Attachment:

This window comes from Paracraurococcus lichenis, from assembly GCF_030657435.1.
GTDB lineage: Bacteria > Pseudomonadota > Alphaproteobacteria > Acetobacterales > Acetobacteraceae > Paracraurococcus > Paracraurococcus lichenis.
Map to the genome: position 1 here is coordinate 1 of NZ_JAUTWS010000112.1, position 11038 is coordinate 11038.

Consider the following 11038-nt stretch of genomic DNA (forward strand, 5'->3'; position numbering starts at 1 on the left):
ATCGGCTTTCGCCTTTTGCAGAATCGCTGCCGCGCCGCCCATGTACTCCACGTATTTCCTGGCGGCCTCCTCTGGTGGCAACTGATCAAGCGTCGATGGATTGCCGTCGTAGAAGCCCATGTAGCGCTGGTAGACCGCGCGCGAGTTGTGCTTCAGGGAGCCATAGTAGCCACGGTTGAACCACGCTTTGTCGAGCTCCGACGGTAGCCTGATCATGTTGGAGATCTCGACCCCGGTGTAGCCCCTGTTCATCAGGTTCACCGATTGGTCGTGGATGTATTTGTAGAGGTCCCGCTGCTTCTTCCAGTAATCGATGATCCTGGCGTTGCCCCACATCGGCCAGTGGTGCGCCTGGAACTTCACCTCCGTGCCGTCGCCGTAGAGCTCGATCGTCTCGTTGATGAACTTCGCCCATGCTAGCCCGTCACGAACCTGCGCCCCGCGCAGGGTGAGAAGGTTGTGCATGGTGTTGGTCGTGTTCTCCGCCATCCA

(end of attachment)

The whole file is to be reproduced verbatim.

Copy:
This window comes from Paracraurococcus lichenis, from assembly GCF_030657435.1.
GTDB lineage: Bacteria > Pseudomonadota > Alphaproteobacteria > Acetobacterales > Acetobacteraceae > Paracraurococcus > Paracraurococcus lichenis.
Map to the genome: position 1 here is coordinate 1 of NZ_JAUTWS010000112.1, position 11038 is coordinate 11038.

Consider the following 11038-nt stretch of genomic DNA (forward strand, 5'->3'; position numbering starts at 1 on the left):
ATCGGCTTTCGCCTTTTGCAGAATCGCTGCCGCGCCGCCCATGTACTCCACGTATTTCCTGGCGGCCTCCTCTGGTGGCAACTGATCAAGCGTCGATGGATTGCCGTCGTAGAAGCCCATGTAGCGCTGGTAGACCGCGCGCGAGTTGTGCTTCAGGGAGCCATAGTAGCCACGGTTGAACCACGCTTTGTCGAGCTCCGACGGTAGCCTGATCATGTTGGAGATCTCGACCCCGGTGTAGCCCCTGTTCATCAGGTTCACCGATTGGTCGTGGATGTATTTGTAGAGGTCCCGCTGCTTCTTCCAGTAATCGATGATCCTGGCGTTGCCCCACATCGGCCAGTGGTGCGCCTGGAACTTCACCTCCGTGCCGTCGCCGTAGAGCTCGATCGTCTCGTTGATGAACTTCGCCCATGCTAGCCCGTCACGAACCTGCGCCCCGCGCAGGGTGAGAAGGTTGTGCATGGTGTTGGTCGTGTTCTCCGCCATCCA